The Lost Colony
// December 27th, 2012 // Missing People
The Settlement of Roanake Island
In 1587, a colony of 118 men, women, and children became one of the earliest attempts to colonize the new world – America. Traveling from Britain to Roanake Island, on North Carolina’s coast, they were the first true attempt at colonization of the New World. They also became one of the Nation’s first great mysteries.
The colony, led by John White, settled on Roanake Island, near Virginia. John’s granddaughter, Virginia Dare, became the first American born in this new land. But times were tough in the new world and supplies became scarce. 10 days after Virginia’s birth, Simon Fernandes, a Portuguese sailor, was forced to return to England for more supplies. After much protest, John White was chosen to return with him.
John’s Arrival in England
Upon his arrival to England, John found that his mother country was engaged in a grave war with the Spaniards. Force to assist in this wartime effort, John was unable to return to Roanake Island until 3 years later.
When he arrived back in the Americas on August 18, 1590, he could find no trace of the colony. No people, living or dead, could be found anywhere. All personal belonging were left in place as if the people simply disappeared into thin air. His only clue was a carving on a tree – ‘CRO’ was all he could decipher. Thinking that the 3 letters may have been a unsuccessful attempt to spell out the word CROATOAN, a nearby island, John sailed to Croatoan to search for his family and fellow Englishmen. No trace of the colonizers was found on the island.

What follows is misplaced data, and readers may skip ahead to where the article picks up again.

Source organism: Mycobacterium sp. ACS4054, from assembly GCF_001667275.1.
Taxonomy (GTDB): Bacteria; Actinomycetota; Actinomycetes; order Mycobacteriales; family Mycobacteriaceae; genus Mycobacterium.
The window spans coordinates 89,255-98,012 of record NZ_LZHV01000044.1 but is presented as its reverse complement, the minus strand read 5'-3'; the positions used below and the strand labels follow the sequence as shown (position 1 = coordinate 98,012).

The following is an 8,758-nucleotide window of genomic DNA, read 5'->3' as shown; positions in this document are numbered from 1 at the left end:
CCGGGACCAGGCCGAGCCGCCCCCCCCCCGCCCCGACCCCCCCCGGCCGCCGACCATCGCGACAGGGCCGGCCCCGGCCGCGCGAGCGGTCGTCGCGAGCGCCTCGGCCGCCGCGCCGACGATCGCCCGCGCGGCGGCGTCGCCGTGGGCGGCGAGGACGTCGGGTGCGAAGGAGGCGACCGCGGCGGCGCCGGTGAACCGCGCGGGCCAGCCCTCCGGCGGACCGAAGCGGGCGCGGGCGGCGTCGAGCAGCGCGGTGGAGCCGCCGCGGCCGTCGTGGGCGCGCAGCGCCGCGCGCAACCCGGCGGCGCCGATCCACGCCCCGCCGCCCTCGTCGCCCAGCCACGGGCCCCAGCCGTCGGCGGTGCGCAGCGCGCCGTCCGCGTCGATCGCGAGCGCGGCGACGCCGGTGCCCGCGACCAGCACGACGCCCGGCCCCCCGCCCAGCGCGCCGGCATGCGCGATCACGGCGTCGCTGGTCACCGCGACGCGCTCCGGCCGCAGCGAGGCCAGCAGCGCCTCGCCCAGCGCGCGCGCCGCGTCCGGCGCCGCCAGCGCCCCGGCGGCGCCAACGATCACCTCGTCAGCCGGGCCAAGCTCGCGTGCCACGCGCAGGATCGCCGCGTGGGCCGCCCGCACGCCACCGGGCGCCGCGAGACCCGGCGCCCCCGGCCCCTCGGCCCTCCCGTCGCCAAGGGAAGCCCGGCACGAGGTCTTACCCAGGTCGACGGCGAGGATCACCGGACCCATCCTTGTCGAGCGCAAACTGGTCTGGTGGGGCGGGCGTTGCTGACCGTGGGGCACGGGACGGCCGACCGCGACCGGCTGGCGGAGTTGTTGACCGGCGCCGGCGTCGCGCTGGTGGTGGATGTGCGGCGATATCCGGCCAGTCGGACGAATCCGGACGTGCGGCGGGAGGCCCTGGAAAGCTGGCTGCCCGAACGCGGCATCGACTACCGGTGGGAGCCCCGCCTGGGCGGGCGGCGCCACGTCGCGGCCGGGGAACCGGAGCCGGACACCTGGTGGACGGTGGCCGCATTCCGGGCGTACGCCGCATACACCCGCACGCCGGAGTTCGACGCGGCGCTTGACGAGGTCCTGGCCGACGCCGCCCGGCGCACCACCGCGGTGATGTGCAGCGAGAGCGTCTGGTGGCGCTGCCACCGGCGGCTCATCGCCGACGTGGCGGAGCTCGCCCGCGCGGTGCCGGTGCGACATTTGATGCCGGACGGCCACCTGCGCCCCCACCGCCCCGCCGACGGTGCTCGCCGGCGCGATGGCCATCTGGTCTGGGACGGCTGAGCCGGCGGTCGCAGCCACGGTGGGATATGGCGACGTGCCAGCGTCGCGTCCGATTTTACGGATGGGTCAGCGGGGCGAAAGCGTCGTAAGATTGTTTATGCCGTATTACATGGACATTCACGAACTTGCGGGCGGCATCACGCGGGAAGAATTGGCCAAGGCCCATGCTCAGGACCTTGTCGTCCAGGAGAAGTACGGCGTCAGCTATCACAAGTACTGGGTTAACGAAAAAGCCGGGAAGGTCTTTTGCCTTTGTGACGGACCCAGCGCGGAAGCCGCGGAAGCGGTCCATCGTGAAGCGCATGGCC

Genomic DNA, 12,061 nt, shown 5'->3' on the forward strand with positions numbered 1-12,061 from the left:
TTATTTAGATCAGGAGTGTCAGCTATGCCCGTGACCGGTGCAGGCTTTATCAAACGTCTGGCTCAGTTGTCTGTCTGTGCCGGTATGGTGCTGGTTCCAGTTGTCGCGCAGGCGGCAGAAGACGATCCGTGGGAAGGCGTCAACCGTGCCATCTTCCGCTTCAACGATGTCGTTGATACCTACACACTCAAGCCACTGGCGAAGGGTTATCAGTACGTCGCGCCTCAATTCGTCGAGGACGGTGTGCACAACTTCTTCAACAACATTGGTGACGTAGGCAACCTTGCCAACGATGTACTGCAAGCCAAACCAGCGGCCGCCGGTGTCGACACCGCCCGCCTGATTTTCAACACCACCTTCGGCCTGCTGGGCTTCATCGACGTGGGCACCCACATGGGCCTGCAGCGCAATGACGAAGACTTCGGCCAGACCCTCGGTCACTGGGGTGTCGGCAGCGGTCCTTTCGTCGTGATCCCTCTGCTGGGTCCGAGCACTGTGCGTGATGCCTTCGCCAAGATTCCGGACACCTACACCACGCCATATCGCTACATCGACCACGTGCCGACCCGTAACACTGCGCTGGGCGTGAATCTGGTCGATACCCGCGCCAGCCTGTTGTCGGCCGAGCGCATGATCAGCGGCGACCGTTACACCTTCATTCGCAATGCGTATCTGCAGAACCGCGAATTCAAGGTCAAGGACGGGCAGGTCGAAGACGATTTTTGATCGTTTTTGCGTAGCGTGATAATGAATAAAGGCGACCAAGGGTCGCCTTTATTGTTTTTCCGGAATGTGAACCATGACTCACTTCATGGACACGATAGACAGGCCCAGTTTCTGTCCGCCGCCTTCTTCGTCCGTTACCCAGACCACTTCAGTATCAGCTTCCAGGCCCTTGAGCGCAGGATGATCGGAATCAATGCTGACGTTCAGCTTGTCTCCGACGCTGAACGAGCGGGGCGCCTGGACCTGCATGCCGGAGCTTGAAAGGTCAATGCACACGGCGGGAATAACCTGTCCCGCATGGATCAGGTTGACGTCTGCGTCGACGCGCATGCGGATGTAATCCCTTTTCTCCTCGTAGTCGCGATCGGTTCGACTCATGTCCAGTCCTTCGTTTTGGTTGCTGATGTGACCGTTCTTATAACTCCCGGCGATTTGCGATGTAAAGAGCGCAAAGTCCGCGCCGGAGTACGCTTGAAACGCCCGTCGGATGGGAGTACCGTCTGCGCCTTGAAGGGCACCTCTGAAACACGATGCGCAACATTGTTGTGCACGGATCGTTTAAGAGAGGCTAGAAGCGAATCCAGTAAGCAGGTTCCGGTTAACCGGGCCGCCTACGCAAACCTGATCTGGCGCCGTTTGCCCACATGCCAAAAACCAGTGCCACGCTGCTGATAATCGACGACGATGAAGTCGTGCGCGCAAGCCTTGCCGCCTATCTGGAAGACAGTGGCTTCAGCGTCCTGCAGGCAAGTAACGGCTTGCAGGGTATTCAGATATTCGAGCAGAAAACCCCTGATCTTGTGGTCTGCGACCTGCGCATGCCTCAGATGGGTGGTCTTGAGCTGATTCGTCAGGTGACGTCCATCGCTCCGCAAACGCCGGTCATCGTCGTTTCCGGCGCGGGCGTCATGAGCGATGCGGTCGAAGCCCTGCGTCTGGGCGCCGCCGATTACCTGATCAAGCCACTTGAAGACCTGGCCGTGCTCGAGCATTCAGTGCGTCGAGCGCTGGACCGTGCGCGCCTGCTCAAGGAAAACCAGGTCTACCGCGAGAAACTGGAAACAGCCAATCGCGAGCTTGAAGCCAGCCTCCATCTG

Several solutions to the mystery have been proposed, one of which is that the colonists were simply assimilated into local Indian tribes. In 1709, an English explorer named John Lawson, visited Roanoke Island and spent time with the local Hatteras Indian tribe. He wrote:
“Several of their ancestors were white people and could talk in a book as we do, the truth of which is confirmed by gray eyes being found infrequently among these Indians and no others."
In the 1880′s it was noted that an Indian tribe in southeastern North Carolina, the Pembroke Indians, claimed that their ancestors were from "Roanoke in Virginia". Some of the tribe members bore the same last names as some of the missing colonists. In addition, many members of the tribe had Anglo features – fair eyes, light hair, and Anglo bone structure.
Another solution proposes that the colony simply moved westward to Albemarle Sound, near the confluence of the Chowan and Roanoke rivers. Researchers noted strange symbols, barely legible, that may have been drawn in by the colonizers as they moved west.
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